Second, okay, so caricatures of black characters are more offensive than caricatures of white characters because of poor race-relations history in America, even if the caricaturization isn’t specifically pointing out racial differences. (I have doubts, but let’s move on.) What do you propose would be a solution? To have an unrealistically high number of white guys on exaggerated games like NFL Street? That seems more racist than the original design, to me.
Anyway, I might dig up more promotional media examples, but not today. And I’d far rather spend time thinking about the view on poverty inherent in the street-based sports games, which sounds a whole lot more meaningful to me apart from the accusations of racism.
And there’s a joke in here somewhere about the E3 footage of the next-gen FIFA and exaggerated racial features which I probably shouldn’t make, in case people from work read this. ;)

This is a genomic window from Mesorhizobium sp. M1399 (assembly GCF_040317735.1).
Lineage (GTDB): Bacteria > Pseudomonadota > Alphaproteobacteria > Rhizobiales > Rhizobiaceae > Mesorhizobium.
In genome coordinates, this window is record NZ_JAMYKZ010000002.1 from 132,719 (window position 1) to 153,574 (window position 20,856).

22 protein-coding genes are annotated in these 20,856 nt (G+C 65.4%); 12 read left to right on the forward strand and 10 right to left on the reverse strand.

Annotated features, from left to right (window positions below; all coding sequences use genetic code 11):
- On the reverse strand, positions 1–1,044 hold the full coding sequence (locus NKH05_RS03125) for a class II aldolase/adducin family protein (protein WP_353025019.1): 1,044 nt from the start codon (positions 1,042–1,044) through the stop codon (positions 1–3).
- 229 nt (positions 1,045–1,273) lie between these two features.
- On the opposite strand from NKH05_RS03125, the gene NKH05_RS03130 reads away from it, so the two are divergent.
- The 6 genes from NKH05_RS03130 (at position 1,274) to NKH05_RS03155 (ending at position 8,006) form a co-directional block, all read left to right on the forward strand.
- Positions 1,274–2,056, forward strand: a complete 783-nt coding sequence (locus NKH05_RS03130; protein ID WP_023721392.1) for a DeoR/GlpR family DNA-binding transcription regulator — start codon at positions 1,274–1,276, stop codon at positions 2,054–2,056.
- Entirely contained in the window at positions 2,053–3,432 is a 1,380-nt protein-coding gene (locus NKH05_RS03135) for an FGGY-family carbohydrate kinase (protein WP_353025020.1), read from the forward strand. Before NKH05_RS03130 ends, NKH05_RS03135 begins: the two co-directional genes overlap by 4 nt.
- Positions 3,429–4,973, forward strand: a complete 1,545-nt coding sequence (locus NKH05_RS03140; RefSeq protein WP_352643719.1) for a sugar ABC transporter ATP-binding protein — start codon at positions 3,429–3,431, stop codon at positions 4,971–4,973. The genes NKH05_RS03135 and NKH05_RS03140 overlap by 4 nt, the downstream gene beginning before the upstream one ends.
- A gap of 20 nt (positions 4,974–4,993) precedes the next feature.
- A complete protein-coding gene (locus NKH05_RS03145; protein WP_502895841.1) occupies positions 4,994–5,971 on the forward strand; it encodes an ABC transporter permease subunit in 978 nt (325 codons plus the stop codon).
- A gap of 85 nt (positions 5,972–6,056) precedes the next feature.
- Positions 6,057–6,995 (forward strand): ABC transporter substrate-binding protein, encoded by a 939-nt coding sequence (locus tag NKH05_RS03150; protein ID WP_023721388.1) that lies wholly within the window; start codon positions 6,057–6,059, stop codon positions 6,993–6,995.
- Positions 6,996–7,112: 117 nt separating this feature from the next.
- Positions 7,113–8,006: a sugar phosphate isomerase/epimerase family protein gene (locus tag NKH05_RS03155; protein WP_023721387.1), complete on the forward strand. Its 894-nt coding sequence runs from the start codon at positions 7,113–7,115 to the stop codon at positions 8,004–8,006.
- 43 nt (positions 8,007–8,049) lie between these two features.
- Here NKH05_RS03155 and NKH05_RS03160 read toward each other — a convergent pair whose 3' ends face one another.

June 21st, 2005 at 5:04 am
The hyperaggressiveness I’ve seen is actually from the next-gen Madden and Fight Night stuff (I’ve had hardly any exposure to NFL Street). Football players just snorting, grunting, growling and glaring at each other, and boxers who apparently always just fight angry and with malice.
My ‘solution’ would be to just drop the hyperaggressive, ultra-superficial take on sports and sports culture in general. I mean, apart from it just being a fairly lame ‘artistic’ choice to begin with, there’s way more emotional and mental content to the real life sports…why not tap into that?